Peter Hoskin

PMQs live blog | 7 April 2010

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1200: We're about to start.  Brown is flanked by Harriet Harman and Jim Murphy.  Douglas Alexander, Alistair Darling and Alan Johnson are also on the front bench.  The heavy hitters are out in force...

1201: And here we go, for what could be Brown's last ever PMQs as Prime Minister.  He starts, as usual, with condolences for fallen soldiers.

1202: The first question is as plantlike as they come: will Brown take £6 billion "out of the economy"?  Brown spins the usual dividing line about investing in frontline services, adding that the Tories would risk a "double dip" recession.  Hm.

1204: Massive cheer from the Tory benches as Cameron stands up.  The Tory leader says that this is the last chance, of this Parliament, for Brown to admit accountability for his mistakes.  His first question: were there enough helicopters for our troops in Afghanistan.  A fiery start.

1205: Brown waffles in response, and says that he followed the advice of senior defence officials.

1206: Cameron snaps back, saying that Brown's response typified his premiership: "not taking responsibility".  He quotes major defence and foreign policy figures saying that troops haven't been properly equipped.

1207: Brown wheels out the tractor statistics, claiming that our troops have been adequately equipped.

1208: Cameron wheels around to a line of questioning that he tried last week: Brown's raid on pension funds.  Brown says that Cameron has "never answered a question on policy", and then reels off a list of Labour measures for elderly people - Winter Fuel Allowance, etc.

1209: Both sides are roaring against each other.  Cameron incites his troops by saying that Brown's answers are the kind of waffle that the Tories "will refute" during the election campaign.  Big cheer.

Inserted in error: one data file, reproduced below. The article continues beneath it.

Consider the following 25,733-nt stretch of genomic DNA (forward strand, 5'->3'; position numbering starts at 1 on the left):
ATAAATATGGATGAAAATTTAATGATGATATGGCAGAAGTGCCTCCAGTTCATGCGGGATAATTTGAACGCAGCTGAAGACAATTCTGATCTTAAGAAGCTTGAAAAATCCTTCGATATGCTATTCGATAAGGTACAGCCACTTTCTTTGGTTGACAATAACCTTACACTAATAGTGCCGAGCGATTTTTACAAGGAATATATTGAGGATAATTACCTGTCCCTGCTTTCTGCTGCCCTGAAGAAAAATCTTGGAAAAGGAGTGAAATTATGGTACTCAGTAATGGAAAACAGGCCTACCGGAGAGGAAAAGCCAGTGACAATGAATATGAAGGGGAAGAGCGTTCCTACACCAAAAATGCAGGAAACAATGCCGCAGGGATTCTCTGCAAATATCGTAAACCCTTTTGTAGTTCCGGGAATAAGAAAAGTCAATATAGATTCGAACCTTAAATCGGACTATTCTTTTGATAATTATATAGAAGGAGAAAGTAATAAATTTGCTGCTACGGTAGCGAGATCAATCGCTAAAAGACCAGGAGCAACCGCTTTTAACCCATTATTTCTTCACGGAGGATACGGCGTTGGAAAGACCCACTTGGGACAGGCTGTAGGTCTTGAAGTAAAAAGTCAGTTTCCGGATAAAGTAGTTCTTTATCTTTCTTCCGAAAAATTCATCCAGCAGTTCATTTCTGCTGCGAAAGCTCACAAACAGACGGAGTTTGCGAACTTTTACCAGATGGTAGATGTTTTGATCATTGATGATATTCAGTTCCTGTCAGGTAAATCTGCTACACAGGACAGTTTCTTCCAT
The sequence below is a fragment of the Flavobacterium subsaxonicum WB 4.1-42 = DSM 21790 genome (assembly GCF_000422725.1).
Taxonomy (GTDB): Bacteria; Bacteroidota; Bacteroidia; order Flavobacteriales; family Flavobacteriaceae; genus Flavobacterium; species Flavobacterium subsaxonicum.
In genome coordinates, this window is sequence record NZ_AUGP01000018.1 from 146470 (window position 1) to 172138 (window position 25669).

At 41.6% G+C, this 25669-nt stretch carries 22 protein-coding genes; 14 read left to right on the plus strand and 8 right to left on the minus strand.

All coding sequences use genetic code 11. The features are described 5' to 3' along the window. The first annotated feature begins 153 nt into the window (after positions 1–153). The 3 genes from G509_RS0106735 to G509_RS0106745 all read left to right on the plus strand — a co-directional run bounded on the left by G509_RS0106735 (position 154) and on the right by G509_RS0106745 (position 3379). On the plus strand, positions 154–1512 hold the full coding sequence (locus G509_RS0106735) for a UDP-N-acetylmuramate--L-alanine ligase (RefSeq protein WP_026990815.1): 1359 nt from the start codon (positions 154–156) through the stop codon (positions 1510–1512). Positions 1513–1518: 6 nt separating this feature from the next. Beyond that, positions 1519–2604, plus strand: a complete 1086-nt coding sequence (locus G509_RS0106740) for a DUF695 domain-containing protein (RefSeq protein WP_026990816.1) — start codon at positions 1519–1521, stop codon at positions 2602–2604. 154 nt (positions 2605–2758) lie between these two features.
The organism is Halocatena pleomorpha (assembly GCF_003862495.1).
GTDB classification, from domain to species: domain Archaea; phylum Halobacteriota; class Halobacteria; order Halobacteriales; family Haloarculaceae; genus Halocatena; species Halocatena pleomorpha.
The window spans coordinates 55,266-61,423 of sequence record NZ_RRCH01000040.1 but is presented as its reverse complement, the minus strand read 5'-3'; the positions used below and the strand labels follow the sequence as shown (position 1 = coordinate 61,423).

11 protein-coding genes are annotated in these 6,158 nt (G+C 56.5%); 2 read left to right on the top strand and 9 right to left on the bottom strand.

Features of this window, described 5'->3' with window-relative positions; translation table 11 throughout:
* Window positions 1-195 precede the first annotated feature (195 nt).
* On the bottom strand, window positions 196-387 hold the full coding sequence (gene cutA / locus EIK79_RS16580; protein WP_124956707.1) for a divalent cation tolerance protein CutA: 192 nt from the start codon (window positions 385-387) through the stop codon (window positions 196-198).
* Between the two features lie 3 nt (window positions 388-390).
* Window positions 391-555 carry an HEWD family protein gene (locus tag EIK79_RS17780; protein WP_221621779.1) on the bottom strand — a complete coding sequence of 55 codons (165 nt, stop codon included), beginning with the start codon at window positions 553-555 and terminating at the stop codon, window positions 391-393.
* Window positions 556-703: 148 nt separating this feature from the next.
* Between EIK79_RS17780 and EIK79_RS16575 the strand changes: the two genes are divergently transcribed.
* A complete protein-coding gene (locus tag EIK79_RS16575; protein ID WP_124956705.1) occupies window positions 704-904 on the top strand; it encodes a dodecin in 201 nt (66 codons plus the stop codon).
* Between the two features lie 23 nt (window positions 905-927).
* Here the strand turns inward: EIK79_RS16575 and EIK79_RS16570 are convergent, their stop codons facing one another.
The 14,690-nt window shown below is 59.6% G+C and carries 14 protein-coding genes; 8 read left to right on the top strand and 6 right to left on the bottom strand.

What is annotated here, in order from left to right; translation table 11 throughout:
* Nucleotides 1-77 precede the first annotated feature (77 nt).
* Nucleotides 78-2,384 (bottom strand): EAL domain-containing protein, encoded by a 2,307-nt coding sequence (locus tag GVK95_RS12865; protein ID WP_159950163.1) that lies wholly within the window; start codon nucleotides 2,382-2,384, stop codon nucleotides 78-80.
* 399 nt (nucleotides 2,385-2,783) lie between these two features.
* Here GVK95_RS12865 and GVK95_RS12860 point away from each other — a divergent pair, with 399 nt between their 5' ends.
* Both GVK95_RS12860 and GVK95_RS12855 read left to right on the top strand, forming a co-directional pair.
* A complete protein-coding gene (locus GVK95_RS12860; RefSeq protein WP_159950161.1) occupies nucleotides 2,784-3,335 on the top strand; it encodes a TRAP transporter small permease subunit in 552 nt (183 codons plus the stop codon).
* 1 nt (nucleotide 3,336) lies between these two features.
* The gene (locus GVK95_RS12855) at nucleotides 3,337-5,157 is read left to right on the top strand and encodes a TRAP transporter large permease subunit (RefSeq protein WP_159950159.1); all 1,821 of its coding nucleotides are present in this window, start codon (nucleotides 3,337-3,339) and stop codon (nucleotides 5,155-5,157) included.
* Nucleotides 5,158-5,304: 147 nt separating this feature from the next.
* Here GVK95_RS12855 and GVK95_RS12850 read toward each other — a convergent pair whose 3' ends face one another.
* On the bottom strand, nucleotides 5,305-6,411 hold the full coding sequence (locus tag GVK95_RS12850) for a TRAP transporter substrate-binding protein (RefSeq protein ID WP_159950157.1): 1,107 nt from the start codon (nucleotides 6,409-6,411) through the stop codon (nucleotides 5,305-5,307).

1211: Now Cameron is on to Labour's national insurance hike, pushing Brown on his comment this morning that business leaders had been "deceived" by the Tories.  Brown says that Tory plans to cut spending by £6bn would risk frontline services, the recovery and jobs. Erm, I think the point of all those business leaders is that the national insurance hike would risk jobs.  Darling admitted as much the other day.

1213: Cameron is having great fun quoting erstwhile Labour advisers backing Tory policy on national insurance, but he goes a bit too far by boasting that "half the country" are Tories now.  This could look a bit presumptious.

1215: Ooh, Brown paraphrases Cameron's jibe at Blair: "To ... to ... to think that he was the future once."  Now he's into a list of Labour's "achievements".  Hm.

1216: Cameron got the better of that exchange I think.  Now it's Clegg's turn.  He immediately kicks off with a spot of "plague on both their houses" positioning - pointing at Cameron and Brown, and saying "he and he are deceiving the public" on party funding.  He adds that Labour are "in the pocket" of the unions.  And the Tories likewise with Ashcroft.